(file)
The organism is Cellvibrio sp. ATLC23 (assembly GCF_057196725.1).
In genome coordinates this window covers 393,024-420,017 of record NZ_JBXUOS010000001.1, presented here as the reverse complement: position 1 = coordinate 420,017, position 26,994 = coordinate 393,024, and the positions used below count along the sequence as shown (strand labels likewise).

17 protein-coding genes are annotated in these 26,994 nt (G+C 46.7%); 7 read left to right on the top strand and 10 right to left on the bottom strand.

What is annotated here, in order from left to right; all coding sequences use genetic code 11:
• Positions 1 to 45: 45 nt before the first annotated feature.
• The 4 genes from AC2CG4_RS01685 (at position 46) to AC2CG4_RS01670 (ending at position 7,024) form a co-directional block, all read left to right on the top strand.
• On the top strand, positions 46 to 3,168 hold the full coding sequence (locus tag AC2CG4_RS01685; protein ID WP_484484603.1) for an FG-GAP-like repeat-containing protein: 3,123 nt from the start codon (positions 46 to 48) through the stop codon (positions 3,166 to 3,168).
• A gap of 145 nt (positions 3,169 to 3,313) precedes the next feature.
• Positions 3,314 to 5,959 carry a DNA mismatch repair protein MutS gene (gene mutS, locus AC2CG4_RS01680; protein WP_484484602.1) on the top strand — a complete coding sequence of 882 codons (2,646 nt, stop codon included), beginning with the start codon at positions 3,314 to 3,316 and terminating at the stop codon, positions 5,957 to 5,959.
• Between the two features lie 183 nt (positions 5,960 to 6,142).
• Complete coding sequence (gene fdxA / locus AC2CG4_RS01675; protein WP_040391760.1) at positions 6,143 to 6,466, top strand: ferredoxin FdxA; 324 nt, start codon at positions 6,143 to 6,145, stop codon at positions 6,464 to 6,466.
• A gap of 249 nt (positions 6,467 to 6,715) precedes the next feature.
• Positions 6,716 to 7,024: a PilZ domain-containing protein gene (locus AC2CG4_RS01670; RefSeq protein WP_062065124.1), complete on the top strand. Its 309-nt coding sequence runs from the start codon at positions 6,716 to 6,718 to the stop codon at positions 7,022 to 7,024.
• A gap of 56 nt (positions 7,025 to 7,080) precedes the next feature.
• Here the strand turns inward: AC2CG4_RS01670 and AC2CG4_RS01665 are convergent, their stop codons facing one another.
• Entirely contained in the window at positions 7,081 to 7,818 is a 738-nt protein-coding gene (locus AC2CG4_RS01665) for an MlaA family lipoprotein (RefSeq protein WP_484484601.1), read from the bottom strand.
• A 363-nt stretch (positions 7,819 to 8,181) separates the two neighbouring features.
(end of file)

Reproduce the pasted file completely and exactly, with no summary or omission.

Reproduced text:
The organism is Cellvibrio sp. ATLC23 (assembly GCF_057196725.1).
In genome coordinates this window covers 393,024-420,017 of record NZ_JBXUOS010000001.1, presented here as the reverse complement: position 1 = coordinate 420,017, position 26,994 = coordinate 393,024, and the positions used below count along the sequence as shown (strand labels likewise).

17 protein-coding genes are annotated in these 26,994 nt (G+C 46.7%); 7 read left to right on the top strand and 10 right to left on the bottom strand.

What is annotated here, in order from left to right; all coding sequences use genetic code 11:
• Positions 1 to 45: 45 nt before the first annotated feature.
• The 4 genes from AC2CG4_RS01685 (at position 46) to AC2CG4_RS01670 (ending at position 7,024) form a co-directional block, all read left to right on the top strand.
• On the top strand, positions 46 to 3,168 hold the full coding sequence (locus tag AC2CG4_RS01685; protein ID WP_484484603.1) for an FG-GAP-like repeat-containing protein: 3,123 nt from the start codon (positions 46 to 48) through the stop codon (positions 3,166 to 3,168).
• A gap of 145 nt (positions 3,169 to 3,313) precedes the next feature.
• Positions 3,314 to 5,959 carry a DNA mismatch repair protein MutS gene (gene mutS, locus AC2CG4_RS01680; protein WP_484484602.1) on the top strand — a complete coding sequence of 882 codons (2,646 nt, stop codon included), beginning with the start codon at positions 3,314 to 3,316 and terminating at the stop codon, positions 5,957 to 5,959.
• Between the two features lie 183 nt (positions 5,960 to 6,142).
• Complete coding sequence (gene fdxA / locus AC2CG4_RS01675; protein WP_040391760.1) at positions 6,143 to 6,466, top strand: ferredoxin FdxA; 324 nt, start codon at positions 6,143 to 6,145, stop codon at positions 6,464 to 6,466.
• A gap of 249 nt (positions 6,467 to 6,715) precedes the next feature.
• Positions 6,716 to 7,024: a PilZ domain-containing protein gene (locus AC2CG4_RS01670; RefSeq protein WP_062065124.1), complete on the top strand. Its 309-nt coding sequence runs from the start codon at positions 6,716 to 6,718 to the stop codon at positions 7,022 to 7,024.
• A gap of 56 nt (positions 7,025 to 7,080) precedes the next feature.
• Here the strand turns inward: AC2CG4_RS01670 and AC2CG4_RS01665 are convergent, their stop codons facing one another.
• Entirely contained in the window at positions 7,081 to 7,818 is a 738-nt protein-coding gene (locus AC2CG4_RS01665) for an MlaA family lipoprotein (RefSeq protein WP_484484601.1), read from the bottom strand.
• A 363-nt stretch (positions 7,819 to 8,181) separates the two neighbouring features.